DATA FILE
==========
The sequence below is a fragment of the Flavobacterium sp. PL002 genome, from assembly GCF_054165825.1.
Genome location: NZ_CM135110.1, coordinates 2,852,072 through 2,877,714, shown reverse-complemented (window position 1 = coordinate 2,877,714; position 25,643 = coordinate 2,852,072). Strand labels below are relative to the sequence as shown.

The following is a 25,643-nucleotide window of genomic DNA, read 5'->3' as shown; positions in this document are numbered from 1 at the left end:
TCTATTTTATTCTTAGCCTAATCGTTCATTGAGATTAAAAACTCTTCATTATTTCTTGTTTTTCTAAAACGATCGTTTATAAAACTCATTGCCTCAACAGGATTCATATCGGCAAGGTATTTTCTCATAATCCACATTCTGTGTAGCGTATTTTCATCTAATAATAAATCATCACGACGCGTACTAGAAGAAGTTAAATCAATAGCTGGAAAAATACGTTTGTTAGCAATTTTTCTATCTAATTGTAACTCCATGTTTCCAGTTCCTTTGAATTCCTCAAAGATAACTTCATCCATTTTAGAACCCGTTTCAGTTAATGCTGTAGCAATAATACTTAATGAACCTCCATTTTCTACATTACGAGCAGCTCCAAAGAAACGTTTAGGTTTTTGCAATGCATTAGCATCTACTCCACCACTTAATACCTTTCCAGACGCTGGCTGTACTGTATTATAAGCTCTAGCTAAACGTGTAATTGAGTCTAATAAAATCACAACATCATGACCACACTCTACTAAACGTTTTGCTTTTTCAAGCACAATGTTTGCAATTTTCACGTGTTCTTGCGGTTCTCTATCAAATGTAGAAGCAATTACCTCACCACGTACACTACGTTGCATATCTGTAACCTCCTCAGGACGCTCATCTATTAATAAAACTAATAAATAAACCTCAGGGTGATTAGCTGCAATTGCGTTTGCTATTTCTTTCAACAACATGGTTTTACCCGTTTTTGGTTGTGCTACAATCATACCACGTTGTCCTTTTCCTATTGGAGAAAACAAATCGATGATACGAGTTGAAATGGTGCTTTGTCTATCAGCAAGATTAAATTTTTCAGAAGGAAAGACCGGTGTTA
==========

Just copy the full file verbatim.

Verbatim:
The sequence below is a fragment of the Flavobacterium sp. PL002 genome, from assembly GCF_054165825.1.
Genome location: NZ_CM135110.1, coordinates 2,852,072 through 2,877,714, shown reverse-complemented (window position 1 = coordinate 2,877,714; position 25,643 = coordinate 2,852,072). Strand labels below are relative to the sequence as shown.

The following is a 25,643-nucleotide window of genomic DNA, read 5'->3' as shown; positions in this document are numbered from 1 at the left end:
TCTATTTTATTCTTAGCCTAATCGTTCATTGAGATTAAAAACTCTTCATTATTTCTTGTTTTTCTAAAACGATCGTTTATAAAACTCATTGCCTCAACAGGATTCATATCGGCAAGGTATTTTCTCATAATCCACATTCTGTGTAGCGTATTTTCATCTAATAATAAATCATCACGACGCGTACTAGAAGAAGTTAAATCAATAGCTGGAAAAATACGTTTGTTAGCAATTTTTCTATCTAATTGTAACTCCATGTTTCCAGTTCCTTTGAATTCCTCAAAGATAACTTCATCCATTTTAGAACCCGTTTCAGTTAATGCTGTAGCAATAATACTTAATGAACCTCCATTTTCTACATTACGAGCAGCTCCAAAGAAACGTTTAGGTTTTTGCAATGCATTAGCATCTACTCCACCACTTAATACCTTTCCAGACGCTGGCTGTACTGTATTATAAGCTCTAGCTAAACGTGTAATTGAGTCTAATAAAATCACAACATCATGACCACACTCTACTAAACGTTTTGCTTTTTCAAGCACAATGTTTGCAATTTTCACGTGTTCTTGCGGTTCTCTATCAAATGTAGAAGCAATTACCTCACCACGTACACTACGTTGCATATCTGTAACCTCCTCAGGACGCTCATCTATTAATAAAACTAATAAATAAACCTCAGGGTGATTAGCTGCAATTGCGTTTGCTATTTCTTTCAACAACATGGTTTTACCCGTTTTTGGTTGTGCTACAATCATACCACGTTGTCCTTTTCCTATTGGAGAAAACAAATCGATGATACGAGTTGAAATGGTGCTTTGTCTATCAGCAAGATTAAATTTTTCAGAAGGAAAGACCGGTGTTA